Several Android projects use a Android library project. Now I added a JAR (commons-lang.jar) to this library project. I want to export this commons-lang.jar to all projects that use the library project. I can't get it to work without duplicating the jar to all referencing projects.

What I did so far:

  1. Created a folder named libs within the library projects folder hierarchy.
  2. Copied the JAR to this libs folder.
  3. Added this JAR in the Eclipse "Java Build Path" with "Add external JARs..." to the library project.
  4. On the "Order and Export" tab selected the checkbox to the left of the JAR to export it.
  5. On the referencing project on the "Android" page "Add" library project.

It seems that the commans-lang JAR is not exported with the library project. I need to create the libs folder on the referencing project as well, add the same JARs to the build path of the referencing project. After that everything works but the APK does contain that external JAR twice.

What's wrong with my approach? What should I do in addition?

Many thanks in advance.

  • Did you ever find a better solution? This is also driving me mad. – Graham Borland Sep 8 '11 at 22:14
  • No. I think I drop Android libraries if they are used in a library tree. For example: lib1 is used in lib2, lib2 is used in proj1 and lib1 is used in proj1 as well --> double size!!! I can see that for jars as well. For example: commons-io used in lib1, commons-io used in lib2, commons-io used in proj1. Three times the size if lib1 and lib2 are used in proj1. – Harald Wilhelm Sep 9 '11 at 10:01

I believe that what you do is go to Eclipse > preferences > Java > Build Path > User Libraries. Then when you add a jar file to that I believe that all of the projects in the workspace automatically have that jar in the classpath.

  • Doesn't work here. As I said it's an Android library - no JAR file. I do have projects that contain the same library three times now and bump the APKs to unbelievable sizes. – Harald Wilhelm Aug 16 '11 at 10:22
  • This worked for me (not sure why it makes sense but it works!) – kellyfj Feb 21 '14 at 16:19

I tried the same thing using gson.jar file.

  • I put a copy of gson jar to the TestAndroidLib project and set the Java Build Path to include it.
  • I added a reference to this TestAndroidLib project to the TestAndroidApp.
  • I didn't need to duplicate the gson jar in the app project to use Gson class.
  • I could run and debug the app project.

What I found in the project properties of the app project is that the gson jar is added as part of Android Dependencies as shown below. You may want to check your app project's properties->Java Build Path->Libraries->Android dependencies to see if the jar you want to use is visible there.

It seems that if you have jar files in a Andoroid lib project with build path set properly, no extra build path setting is required in an app project that uses the lib project.

  • The problem is that the JAR, added to the Android Library project, is included in the target Android project twice. Last week I had the same situation with a new project. Added a JAR to an Android Library project, added Library project to target project and boom - APK size increased by two times the JAR file size. Plain Eclipse here, latest SDK, no fancy Maven, no additional (build) tools. – Harald Wilhelm Jun 2 '12 at 5:27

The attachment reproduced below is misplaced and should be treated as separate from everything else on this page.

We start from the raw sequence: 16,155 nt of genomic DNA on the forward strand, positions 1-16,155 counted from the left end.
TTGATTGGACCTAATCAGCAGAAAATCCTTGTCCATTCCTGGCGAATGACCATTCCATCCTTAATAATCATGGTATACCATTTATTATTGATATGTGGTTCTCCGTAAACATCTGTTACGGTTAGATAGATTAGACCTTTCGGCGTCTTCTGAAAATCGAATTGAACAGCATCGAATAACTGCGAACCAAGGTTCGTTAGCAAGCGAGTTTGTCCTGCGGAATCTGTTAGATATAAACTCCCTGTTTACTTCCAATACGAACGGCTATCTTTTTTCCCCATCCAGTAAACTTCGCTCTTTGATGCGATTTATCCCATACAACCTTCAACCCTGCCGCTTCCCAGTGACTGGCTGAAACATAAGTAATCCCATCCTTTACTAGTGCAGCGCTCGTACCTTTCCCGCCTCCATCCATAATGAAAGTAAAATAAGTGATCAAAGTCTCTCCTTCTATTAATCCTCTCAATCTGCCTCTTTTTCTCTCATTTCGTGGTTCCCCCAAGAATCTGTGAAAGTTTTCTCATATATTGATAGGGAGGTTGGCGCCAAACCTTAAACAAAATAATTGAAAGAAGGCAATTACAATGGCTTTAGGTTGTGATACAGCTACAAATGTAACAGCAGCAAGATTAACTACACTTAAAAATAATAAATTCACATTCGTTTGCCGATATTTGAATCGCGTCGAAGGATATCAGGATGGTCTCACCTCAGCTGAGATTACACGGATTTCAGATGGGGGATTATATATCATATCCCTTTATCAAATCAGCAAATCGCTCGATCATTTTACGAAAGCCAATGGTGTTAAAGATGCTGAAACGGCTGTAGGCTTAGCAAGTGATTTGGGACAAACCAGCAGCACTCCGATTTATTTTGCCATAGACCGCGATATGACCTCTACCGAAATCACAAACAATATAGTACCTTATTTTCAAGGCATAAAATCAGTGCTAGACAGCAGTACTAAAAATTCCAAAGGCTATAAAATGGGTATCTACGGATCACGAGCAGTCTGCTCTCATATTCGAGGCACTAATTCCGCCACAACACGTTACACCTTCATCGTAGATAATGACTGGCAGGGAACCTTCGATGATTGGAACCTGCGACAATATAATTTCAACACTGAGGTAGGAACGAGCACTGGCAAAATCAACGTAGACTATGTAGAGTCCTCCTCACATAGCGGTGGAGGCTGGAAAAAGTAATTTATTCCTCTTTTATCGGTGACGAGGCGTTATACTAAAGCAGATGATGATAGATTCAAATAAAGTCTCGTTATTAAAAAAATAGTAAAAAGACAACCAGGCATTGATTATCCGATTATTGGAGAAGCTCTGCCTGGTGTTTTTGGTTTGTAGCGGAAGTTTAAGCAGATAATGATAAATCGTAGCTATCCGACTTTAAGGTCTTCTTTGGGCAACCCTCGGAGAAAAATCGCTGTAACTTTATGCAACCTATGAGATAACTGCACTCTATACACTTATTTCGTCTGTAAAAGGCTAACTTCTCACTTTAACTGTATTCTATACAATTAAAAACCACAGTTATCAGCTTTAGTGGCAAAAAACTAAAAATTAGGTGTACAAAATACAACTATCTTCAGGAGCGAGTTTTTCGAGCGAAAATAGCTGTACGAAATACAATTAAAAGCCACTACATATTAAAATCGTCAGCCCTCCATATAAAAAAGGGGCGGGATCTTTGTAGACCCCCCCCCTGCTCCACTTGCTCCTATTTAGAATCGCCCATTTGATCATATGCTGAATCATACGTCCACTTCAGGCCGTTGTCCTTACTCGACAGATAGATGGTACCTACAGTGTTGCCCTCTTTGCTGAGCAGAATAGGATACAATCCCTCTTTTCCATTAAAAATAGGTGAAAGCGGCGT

What i would do:

Start from scratch (remove all project references and jar references that you created because of this problem). Create a new Android library project. Put the jar in the libs folder of this project. Let all projects for which you need the jar, reference the library project. This should work.

  • This works, with one caveat: you can't attach Javadoc / Source to the jar, it becomes non-modifiable. – Rafael Nobre Jun 4 '12 at 13:57

I'm curious on what is actually happening when you 'Order and Export'. It sounds like you are introducing the jar twice because the external reference you are adding with 'Add external jars - this is modifying your .classpath file at the root of the project) and what ever build tool being used is automatically assuming the lib folder you have added as well.

The answer by Aidan is probably what you need.

There are a few other ways you could attach this common-lang jar as well.

If this is code you control and plan to change, it's probably better to open a separate project for this code and add the commons project as a 'Required project' on the build path. You can add the project at the Java Build Path - Projects tab. This will put the dependency on the current project you are working and allow for instant changes to the commons code.

I see the comment below about the Android libs. I wouldn't think eclipse would only allow jars for a user lib. I remember a few years ago setting up something for some dlls for a few Swing apps using Aidan's suggestion.

For the little Android development I've done, i've established a maven/android template to get my projects started. If you aren't using Maven, i'm sure there are some other plugins that will take care of your Android library dependencies automatically so you don't have to worry about it.

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